Montreal has huge potential to become one of the most dynamic cities across OECD countries, thanks to its talented and creative population. Yet the city has not demonstrated outstanding results in terms of job creation and collective wealth generation in the past few years. This report examines this paradox and suggests new strategies to improve local outcomes in terms of employment, innovation and skills, and to boost inclusive economic growth and innovation across the Quebec metropolis.
This review introduces the background to and issues at stake in promoting equal partnerships in families in Germany. It encourages German policy makers to build on the important reforms since the mid-2000s to enable both fathers and mothers to have careers and children, and urges families to “dare to share”. To those ends it places Germany’s experience in an international comparison, and draws from the experience in, for example, France and the Nordic countries which have longstanding policies to support work-life balance and strengthen gender equality. The review starts with an overview chapter also explaining why and how equal sharing pays for families, children, the economy and society as a whole. The book presents current outcomes, policy trends, as well as detailed analysis of the drivers of paid and unpaid work and how more equal partnerships in families may help sustain fertility rates. The book examines policies to promote partnership, looking both at persistent shortcomings and progress achieved through reform since the mid-2000s. The book includes a set of policy recommendations designed to enable parents to share work and family responsibilities more equally.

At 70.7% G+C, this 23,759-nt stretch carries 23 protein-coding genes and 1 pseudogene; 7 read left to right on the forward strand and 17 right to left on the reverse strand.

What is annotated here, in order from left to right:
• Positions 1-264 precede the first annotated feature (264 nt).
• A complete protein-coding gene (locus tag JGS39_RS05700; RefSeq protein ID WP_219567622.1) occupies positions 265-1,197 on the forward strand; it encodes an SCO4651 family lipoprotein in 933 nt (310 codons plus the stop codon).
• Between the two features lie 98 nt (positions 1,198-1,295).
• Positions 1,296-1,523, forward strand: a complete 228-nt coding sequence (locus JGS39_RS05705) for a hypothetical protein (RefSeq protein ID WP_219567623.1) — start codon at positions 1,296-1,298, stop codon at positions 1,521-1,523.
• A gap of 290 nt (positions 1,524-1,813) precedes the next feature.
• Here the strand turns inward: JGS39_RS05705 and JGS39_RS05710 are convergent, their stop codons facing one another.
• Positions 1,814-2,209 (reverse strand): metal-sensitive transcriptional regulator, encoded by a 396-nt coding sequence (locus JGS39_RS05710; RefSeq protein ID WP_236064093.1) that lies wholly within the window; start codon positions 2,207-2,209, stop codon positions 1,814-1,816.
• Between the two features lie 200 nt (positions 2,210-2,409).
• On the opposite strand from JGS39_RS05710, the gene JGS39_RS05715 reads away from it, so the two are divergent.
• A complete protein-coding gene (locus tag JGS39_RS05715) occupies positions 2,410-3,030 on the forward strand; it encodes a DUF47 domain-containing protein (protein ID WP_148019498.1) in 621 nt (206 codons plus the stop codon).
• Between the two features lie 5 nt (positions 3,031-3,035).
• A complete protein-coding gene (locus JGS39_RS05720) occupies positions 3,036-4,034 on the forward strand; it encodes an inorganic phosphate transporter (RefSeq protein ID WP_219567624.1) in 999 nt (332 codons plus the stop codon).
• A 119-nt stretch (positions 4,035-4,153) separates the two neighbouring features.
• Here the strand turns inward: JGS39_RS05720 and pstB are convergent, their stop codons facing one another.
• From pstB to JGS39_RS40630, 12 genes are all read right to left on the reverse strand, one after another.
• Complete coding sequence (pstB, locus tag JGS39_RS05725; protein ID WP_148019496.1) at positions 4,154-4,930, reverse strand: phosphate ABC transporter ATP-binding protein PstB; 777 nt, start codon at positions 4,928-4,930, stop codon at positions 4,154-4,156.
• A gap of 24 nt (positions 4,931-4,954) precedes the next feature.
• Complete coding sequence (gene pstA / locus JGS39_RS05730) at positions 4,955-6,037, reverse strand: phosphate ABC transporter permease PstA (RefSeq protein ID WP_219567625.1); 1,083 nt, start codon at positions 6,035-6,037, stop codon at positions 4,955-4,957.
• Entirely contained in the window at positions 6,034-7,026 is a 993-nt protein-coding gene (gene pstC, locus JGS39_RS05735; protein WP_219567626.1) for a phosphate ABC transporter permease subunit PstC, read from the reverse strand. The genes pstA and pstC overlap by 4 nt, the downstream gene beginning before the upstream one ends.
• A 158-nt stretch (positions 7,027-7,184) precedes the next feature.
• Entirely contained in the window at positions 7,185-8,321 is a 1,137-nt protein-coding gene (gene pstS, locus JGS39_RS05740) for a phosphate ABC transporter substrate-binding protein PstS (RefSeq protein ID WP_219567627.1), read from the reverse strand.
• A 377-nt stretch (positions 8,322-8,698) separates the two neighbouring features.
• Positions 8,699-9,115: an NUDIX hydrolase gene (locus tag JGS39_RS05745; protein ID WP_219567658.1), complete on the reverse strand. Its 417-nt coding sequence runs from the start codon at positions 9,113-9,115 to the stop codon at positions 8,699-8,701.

The Flemish economy is extremely diversified with a number of value-added industries and a highly skilled workforce. The shift to a green economy will however require specific knowledge, values and attitudes from the Flemish workforce. This report analyses the skills dimension of the transition to a green economy at the local level, with specific reference to emerging needs in the agro-food, construction and chemicals sectors. It also provides recommendations for the development of green skills and occupational profiles at the organisational level, while advising policy makers on the best method of assisting firms to transition to a green economy.
Comprehensive reforms to Portugal’s labour market between 2011 and 2015 have helped create jobs and reduce the country’s high unemployment rate but important challenges remain, according to a new OECD report.
This report has been elaborated by the OECD in very close collaboration with the Portuguese government and, in particular, the Ministry of Labour. A final version was submitted to the government in late December 2016 and it is expected to be released in Lisbon on the 19th of January 2017.
OECD employment rate increases to 67.0% in the third quarter of 2016
OECD unemployment rate stable at 6.2% in November 2016
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Malaysia has followed a comparatively equitable development path, largely eliminating absolute poverty and greatly reduced ethnic inequality.
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Productivity growth is essential to providing sustainable increases in living standards. Malaysia has reached a development stage where growth needs to be driven more by productivity gains than the sheer accumulation of capital and labour inputs.
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Malaysia has sustained over four decades of rapid, inclusive growth, reducing its dependence on agriculture and commodity exports to become a more diversified, modern and open economy.